'Iconic' VC10 aircraft arrives at East Midlands Aeropark

VC10 being lifted on to a lorry The VC10 was lifted on to a lorry for transportation to the East Midlands Aeropark
Inside the VC10 The Aeropark Volunteers Association hope to restore the interior
The VC10 at Bruntingthorpe The RAF operated 28 VC10s over 47 years from RAF Brize Norton in Oxfordshire

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The front section of a retired RAF VC10 aircraft arrived late to an air museum by road because of fears it would not get under motorway bridges.

The airliner, which was part of the force's air-to-air refuelling fleet, was due to arrive at East Midlands Aeropark, near Donington, at 12:00 GMT.

The park said the delay was due to making sure the plane's height on the lorry was less than 16ft (4.8m).

Manager Ken Williams said the "iconic aircraft" arrived at about 15:00 GMT.

The plane, which was used in Afghanistan, was due to be scrapped but will instead be loaned to the Aeropark.

It had been at Bruntingthorpe, Leicestershire, since November 2012, after its last flight.

About 60ft (18.2m) of the plane, including its cockpit, was loaded by crane on to an 80ft (24m) long lorry at Bruntingthorpe airfield, at Saturday lunchtime.

The plane was transported to East Midlands Aeropark, via the M1 and M42, but there were concerns it could have hit bridges along the way.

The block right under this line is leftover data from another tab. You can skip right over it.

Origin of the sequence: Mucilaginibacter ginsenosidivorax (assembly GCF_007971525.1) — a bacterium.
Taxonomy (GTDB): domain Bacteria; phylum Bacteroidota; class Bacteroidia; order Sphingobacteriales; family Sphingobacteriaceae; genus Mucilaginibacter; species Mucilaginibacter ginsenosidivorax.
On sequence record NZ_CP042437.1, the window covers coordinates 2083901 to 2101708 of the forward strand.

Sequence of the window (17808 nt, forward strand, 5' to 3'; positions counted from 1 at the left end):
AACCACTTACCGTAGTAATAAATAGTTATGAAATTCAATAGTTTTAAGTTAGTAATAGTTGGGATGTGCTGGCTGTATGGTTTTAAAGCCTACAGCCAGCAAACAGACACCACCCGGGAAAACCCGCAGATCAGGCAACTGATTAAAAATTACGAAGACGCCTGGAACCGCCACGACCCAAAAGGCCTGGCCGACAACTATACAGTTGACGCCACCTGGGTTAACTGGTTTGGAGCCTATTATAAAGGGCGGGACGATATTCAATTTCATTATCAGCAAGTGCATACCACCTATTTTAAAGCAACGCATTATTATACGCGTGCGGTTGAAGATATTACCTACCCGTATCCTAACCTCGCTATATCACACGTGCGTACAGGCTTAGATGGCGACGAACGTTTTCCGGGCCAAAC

Mr Williams said: "We had to reduce the height considerably.

"We were about three or four inches below the Leicester Forest East services bridge."

'Big attraction'

'Queen of the Skies'

  • The VC10 was designed and built by Vickers-Armstrongs (Aircraft) Ltd
  • Known as 'Queen of the Skies' it achieved the fastest crossing of the Atlantic (London to New York) by a subsonic jet airliner
  • The plane was originally built as a commercial airliner before the RAF bought it and began using it as a troop transport aircraft

Earlier, Mr Williams had said the museum, which also exhibits a Vulcan bomber, could not have accommodated the whole plane, which was about 158ft (48m) in length, with a wingspan of 146ft (45m).

He said: "We have been in negotiations for six to seven months to get it here.

"It's an iconic aircraft and will be a big attraction for visitors.

"We hope to restore the interior to the way it would be in operational service."

The VC10 arrived from RAF Brize Norton in Oxfordshire, where they were based, last November.

The RAF operated 28 VC10s. Its replacement, the Voyager, is the RAF's largest aircraft, with a 60m (197ft) wingspan, and is also nearly 60m long.

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